Brent crude fell below $104 a barrel on Thursday as rising fuel supplies and faltering demand pointed to a growing surplus of oil worldwide.
US crude oil inventories jumped to a fresh record last week as domestic production continued to climb, the US Energy Information Administration, EIA, said on Wednesday.
The EIA forecasts global oil markets will be well supplied this year and next due to slowing demand and rapid increases in output, particularly from the United States.
World stock markets also cast a shadow over sentiment, falling back from record highs after China’s annual consumer inflation rose by more than expected in April while factory prices fell for a fourteenth consecutive month.
Brent crude for June fell 60 cents to $103.74 per barrel by 1045 GMT. The benchmark has slipped from a one-month high of $105.94 touched on Tuesday after Israeli air strikes on Syria stoked supply fears. US oil slipped 57 cents to $96.05.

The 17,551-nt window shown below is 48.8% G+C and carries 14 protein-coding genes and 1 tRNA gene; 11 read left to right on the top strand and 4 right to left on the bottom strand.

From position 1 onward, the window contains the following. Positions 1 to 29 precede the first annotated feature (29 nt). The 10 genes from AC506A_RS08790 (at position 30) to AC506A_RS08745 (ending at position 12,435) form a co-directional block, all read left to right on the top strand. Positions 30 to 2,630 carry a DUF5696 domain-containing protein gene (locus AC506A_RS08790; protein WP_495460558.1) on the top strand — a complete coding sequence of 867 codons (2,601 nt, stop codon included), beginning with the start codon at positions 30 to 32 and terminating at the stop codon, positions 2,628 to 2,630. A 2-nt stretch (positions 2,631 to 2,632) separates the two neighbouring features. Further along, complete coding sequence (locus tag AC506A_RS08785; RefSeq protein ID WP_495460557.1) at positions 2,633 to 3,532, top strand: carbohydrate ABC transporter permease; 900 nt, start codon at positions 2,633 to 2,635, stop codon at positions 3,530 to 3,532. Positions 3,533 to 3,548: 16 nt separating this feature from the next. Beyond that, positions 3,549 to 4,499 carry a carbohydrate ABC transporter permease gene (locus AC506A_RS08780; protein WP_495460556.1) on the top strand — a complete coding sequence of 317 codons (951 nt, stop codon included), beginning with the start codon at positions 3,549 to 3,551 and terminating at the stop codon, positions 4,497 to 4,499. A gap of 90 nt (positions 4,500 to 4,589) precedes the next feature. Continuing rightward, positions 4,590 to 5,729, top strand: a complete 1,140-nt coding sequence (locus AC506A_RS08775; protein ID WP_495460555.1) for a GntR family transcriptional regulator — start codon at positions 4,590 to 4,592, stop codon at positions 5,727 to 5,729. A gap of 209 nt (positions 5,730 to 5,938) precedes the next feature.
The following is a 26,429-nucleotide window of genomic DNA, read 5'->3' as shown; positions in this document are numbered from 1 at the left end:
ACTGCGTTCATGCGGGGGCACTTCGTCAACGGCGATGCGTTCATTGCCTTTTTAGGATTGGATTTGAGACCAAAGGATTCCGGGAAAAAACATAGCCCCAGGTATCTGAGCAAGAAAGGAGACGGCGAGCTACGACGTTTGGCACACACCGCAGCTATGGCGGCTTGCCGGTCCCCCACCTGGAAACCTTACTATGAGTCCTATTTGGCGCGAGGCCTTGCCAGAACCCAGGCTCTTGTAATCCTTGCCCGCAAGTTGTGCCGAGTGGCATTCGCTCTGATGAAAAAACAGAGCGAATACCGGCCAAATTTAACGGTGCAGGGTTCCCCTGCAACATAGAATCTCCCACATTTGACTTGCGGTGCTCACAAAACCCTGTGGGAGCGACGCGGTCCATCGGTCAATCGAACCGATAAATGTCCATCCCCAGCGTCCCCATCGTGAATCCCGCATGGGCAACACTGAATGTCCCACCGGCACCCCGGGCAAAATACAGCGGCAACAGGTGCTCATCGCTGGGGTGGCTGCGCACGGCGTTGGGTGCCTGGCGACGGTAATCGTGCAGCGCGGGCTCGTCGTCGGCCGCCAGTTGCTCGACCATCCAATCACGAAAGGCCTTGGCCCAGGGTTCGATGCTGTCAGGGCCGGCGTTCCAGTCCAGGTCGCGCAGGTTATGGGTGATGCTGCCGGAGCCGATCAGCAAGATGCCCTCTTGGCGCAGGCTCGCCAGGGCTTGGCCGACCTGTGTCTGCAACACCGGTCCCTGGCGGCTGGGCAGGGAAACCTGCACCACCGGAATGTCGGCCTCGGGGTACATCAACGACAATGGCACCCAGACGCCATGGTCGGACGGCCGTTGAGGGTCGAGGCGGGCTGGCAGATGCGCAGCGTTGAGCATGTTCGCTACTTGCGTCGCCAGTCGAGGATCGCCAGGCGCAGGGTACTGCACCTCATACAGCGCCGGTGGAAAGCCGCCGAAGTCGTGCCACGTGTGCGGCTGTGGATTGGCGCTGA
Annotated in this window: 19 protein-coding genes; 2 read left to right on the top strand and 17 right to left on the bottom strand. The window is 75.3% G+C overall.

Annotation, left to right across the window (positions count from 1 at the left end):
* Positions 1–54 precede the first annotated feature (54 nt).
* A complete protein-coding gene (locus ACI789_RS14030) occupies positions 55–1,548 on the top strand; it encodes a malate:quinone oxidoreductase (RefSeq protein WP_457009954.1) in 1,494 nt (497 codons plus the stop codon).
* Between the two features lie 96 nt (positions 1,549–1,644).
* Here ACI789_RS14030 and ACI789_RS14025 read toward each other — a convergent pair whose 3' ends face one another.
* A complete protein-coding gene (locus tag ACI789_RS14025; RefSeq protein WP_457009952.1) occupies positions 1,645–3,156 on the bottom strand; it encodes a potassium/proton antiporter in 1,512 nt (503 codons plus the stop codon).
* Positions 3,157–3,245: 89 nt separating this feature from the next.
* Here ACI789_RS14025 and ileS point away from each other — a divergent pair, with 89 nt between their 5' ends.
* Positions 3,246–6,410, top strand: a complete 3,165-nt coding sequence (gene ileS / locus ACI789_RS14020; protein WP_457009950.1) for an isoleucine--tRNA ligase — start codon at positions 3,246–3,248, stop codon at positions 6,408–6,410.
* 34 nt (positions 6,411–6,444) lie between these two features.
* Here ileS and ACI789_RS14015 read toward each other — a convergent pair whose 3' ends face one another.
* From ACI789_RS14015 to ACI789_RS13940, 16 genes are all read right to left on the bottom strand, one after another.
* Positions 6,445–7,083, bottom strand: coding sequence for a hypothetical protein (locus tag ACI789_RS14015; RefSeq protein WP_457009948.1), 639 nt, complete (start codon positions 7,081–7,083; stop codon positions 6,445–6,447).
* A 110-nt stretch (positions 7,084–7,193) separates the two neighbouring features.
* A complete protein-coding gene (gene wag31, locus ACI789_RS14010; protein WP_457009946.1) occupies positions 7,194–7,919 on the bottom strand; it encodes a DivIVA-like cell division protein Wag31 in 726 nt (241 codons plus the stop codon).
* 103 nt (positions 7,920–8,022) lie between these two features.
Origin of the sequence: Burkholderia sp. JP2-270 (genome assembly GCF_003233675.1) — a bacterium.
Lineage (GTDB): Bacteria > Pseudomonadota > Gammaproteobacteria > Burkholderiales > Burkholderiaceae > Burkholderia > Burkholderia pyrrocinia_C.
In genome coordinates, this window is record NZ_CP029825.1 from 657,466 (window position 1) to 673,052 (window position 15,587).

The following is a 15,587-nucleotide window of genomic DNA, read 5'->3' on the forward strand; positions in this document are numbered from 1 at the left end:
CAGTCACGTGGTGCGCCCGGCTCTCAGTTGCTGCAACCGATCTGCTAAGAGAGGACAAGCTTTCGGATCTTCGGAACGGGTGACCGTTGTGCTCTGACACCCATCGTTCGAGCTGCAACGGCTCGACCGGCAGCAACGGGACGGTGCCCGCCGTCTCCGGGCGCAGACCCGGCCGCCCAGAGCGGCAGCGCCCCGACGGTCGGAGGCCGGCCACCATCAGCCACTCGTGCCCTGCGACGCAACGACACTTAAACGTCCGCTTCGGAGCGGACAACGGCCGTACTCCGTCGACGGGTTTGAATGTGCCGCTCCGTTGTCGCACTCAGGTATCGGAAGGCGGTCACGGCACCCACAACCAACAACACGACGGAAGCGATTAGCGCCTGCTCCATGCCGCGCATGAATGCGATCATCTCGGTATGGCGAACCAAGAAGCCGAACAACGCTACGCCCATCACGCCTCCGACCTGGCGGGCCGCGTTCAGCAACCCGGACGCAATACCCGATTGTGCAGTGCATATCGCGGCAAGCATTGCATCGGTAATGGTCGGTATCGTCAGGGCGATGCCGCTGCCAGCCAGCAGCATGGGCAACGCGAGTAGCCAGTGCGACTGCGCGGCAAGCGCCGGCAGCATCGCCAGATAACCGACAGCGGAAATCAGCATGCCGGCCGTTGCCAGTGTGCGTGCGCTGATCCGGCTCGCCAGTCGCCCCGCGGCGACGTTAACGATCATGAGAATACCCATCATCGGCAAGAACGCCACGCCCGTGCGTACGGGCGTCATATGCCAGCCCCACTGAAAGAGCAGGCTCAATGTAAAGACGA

“Oil supply is improving and demand growth is not as rapid as expected,” said Abhishek Deshpande, oil analyst at French bank Natixis.
Saudi Arabia increased crude oil output by 160,000 barrels per day to 9.3 million bpd in April, industry sources said this week, adding to an already well-supplied global market.